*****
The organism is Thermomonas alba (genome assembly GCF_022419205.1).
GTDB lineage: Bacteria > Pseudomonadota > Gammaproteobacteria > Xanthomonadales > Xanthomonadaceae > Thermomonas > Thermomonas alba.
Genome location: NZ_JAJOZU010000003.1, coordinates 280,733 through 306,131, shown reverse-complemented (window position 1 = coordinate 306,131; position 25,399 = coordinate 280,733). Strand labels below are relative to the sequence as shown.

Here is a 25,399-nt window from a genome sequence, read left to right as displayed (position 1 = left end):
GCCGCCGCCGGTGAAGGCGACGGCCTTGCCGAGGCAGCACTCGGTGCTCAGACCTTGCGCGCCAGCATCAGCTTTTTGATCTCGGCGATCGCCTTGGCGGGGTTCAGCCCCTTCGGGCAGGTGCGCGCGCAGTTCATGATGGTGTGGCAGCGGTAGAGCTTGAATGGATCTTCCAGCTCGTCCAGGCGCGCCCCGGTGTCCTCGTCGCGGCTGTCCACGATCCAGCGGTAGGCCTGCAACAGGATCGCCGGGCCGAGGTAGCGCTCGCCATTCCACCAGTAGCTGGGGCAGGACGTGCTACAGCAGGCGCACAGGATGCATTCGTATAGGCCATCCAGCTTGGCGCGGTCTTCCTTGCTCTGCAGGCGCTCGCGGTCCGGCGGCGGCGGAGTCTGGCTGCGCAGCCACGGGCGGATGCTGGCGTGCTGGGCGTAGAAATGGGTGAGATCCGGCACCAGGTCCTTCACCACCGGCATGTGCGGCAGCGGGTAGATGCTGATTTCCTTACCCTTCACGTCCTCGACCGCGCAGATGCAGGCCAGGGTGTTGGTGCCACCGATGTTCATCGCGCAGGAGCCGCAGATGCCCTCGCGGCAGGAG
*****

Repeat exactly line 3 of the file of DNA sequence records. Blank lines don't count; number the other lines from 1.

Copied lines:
Genome location: NZ_JAJOZU010000003.1, coordinates 280,733 through 306,131, shown reverse-complemented (window position 1 = coordinate 306,131; position 25,399 = coordinate 280,733). Strand labels below are relative to the sequence as shown.